Bread & Grain Trends

Insights, Innovation and Market News

Brands

Gourmet Australian Bakery Arrives In The Big Apple

After 14 years, Australia’s Bourke Street Bakery (Surry Hills) is expanding beyond Down Under, establishing an outpost in midtown Manhattan. Slated to open in late January, the newest incarnation follows establishment of 12 stores in the Sydney area. The bakery is known for its stretchy sourdough, ginger crème brulee tarts, sandwiches, gourmet sausage rolls, and good coffee. Co-founder and chef Paul Allam says he will tweak the offerings to suit an American market: there will be no meat pies, but there will be pumpkin pies, pecan tarts, peanut butter and jam croissants, along with their famous ginger tarts and sausage rolls. A blackboard will list times that fresh loaves come out of the oven. The Manhattan store will open in the midst of a fortuitous trend: a host of Australian-run cafes, bakeries and coffee shops has opened recently, riding a wave of American interest in Australia's bright, colorful, Instagrammable breakfasts and cafe culture.[Image Credit: © Bourke Street Bakery]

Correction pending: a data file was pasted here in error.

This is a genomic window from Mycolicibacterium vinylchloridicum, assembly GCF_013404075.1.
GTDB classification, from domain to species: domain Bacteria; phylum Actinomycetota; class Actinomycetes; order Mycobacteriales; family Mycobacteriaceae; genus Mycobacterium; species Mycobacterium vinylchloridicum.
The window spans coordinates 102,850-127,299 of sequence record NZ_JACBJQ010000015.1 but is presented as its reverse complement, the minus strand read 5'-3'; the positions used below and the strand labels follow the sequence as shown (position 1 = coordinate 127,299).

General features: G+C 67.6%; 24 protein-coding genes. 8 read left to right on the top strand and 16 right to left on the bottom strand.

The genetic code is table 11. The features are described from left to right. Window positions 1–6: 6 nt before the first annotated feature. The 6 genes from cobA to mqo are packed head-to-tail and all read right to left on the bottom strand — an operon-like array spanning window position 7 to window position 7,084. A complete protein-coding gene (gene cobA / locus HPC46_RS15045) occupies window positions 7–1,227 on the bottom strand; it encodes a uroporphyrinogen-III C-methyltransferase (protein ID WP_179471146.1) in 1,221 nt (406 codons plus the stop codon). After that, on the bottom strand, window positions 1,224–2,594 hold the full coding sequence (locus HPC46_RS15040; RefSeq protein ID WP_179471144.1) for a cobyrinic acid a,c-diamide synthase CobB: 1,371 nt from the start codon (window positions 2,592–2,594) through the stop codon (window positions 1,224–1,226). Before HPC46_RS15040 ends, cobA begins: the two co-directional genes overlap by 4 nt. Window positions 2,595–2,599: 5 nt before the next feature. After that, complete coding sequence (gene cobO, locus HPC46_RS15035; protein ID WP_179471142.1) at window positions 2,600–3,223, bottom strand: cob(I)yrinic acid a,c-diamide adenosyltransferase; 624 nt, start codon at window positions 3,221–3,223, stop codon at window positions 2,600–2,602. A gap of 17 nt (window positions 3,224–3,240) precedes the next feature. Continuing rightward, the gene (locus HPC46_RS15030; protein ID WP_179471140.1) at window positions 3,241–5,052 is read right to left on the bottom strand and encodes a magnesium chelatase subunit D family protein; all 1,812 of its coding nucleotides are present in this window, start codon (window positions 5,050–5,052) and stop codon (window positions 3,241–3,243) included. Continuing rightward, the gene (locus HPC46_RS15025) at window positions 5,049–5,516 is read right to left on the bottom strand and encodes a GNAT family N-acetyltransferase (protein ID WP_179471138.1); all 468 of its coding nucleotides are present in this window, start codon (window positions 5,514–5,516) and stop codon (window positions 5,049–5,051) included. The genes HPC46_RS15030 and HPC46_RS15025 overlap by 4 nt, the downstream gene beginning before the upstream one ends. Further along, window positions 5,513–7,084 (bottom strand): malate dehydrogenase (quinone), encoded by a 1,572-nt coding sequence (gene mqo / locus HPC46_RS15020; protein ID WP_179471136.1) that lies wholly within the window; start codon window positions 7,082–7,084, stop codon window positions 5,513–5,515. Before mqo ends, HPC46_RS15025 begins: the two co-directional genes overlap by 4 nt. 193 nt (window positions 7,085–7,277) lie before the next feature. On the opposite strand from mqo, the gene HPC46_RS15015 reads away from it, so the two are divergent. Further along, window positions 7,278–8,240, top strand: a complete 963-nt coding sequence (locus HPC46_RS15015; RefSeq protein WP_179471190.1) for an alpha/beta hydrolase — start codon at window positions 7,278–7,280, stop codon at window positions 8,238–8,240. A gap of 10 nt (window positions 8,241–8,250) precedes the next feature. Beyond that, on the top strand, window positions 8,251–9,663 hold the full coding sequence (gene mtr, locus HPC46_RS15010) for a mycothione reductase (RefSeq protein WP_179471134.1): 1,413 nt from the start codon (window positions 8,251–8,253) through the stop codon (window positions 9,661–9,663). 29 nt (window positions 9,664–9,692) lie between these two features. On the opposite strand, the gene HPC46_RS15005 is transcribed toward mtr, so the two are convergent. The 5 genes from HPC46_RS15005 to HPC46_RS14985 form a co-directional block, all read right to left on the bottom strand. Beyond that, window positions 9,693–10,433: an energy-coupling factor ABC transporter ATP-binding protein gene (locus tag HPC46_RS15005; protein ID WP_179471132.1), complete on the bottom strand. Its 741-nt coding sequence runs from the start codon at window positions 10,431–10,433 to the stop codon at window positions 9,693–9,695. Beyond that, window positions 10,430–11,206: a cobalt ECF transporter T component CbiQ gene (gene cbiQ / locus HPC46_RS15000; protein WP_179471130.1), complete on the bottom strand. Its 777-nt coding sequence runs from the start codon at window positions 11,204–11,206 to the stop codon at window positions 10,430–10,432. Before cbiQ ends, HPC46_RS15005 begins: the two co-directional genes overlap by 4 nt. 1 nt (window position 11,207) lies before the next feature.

Companies

French Patisserie Continues U.S. Expansion Strategy

French patisserie Le Macron French Pastries plans to establish more than 20 new locations in “targeted” areas in the New York metropolitan area over the next five years. The company has more than 50 locations in the U.S.; it is looking to grow through “smart franchise partnerships and tactical site selection.” The new locations will be in Manhattan, Williamsburg (Brooklyn), and Staten Island. "As a prime state for expansion, especially with our versatile mobile cart franchise opportunity, we look forward to increasing our footprint … with franchise partners to help give all New York residents access to our little bites of heaven known as macarons," said CEO Rosalie Guillem. Franchise opportunities include kiosks, mobile carts, and express locations. [Image Credit: © Le Macaron]

Marijuana Compounds – And Zero-Waste Cooking – Loom Large In Eatery Trends